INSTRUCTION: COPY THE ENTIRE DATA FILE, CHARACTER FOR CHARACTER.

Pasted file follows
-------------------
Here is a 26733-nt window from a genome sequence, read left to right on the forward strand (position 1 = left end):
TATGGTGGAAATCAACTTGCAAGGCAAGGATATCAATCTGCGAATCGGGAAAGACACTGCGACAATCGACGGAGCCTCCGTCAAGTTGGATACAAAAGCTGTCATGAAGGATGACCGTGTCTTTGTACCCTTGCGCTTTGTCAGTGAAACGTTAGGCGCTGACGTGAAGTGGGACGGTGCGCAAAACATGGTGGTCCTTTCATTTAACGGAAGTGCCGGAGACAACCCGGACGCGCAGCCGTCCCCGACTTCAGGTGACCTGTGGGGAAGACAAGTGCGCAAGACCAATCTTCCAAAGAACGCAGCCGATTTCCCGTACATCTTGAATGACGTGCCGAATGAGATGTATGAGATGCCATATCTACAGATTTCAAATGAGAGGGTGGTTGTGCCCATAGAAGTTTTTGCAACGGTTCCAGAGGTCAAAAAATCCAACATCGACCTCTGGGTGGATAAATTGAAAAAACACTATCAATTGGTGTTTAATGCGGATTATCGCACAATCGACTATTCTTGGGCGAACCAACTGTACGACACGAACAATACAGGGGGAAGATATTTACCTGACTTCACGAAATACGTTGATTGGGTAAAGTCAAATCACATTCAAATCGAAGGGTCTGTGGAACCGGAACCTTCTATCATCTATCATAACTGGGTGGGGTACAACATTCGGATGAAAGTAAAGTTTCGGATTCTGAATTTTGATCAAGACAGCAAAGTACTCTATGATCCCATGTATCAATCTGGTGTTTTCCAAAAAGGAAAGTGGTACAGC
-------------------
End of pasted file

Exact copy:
Here is a 26733-nt window from a genome sequence, read left to right on the forward strand (position 1 = left end):
TATGGTGGAAATCAACTTGCAAGGCAAGGATATCAATCTGCGAATCGGGAAAGACACTGCGACAATCGACGGAGCCTCCGTCAAGTTGGATACAAAAGCTGTCATGAAGGATGACCGTGTCTTTGTACCCTTGCGCTTTGTCAGTGAAACGTTAGGCGCTGACGTGAAGTGGGACGGTGCGCAAAACATGGTGGTCCTTTCATTTAACGGAAGTGCCGGAGACAACCCGGACGCGCAGCCGTCCCCGACTTCAGGTGACCTGTGGGGAAGACAAGTGCGCAAGACCAATCTTCCAAAGAACGCAGCCGATTTCCCGTACATCTTGAATGACGTGCCGAATGAGATGTATGAGATGCCATATCTACAGATTTCAAATGAGAGGGTGGTTGTGCCCATAGAAGTTTTTGCAACGGTTCCAGAGGTCAAAAAATCCAACATCGACCTCTGGGTGGATAAATTGAAAAAACACTATCAATTGGTGTTTAATGCGGATTATCGCACAATCGACTATTCTTGGGCGAACCAACTGTACGACACGAACAATACAGGGGGAAGATATTTACCTGACTTCACGAAATACGTTGATTGGGTAAAGTCAAATCACATTCAAATCGAAGGGTCTGTGGAACCGGAACCTTCTATCATCTATCATAACTGGGTGGGGTACAACATTCGGATGAAAGTAAAGTTTCGGATTCTGAATTTTGATCAAGACAGCAAAGTACTCTATGATCCCATGTATCAATCTGGTGTTTTCCAAAAAGGAAAGTGGTACAGC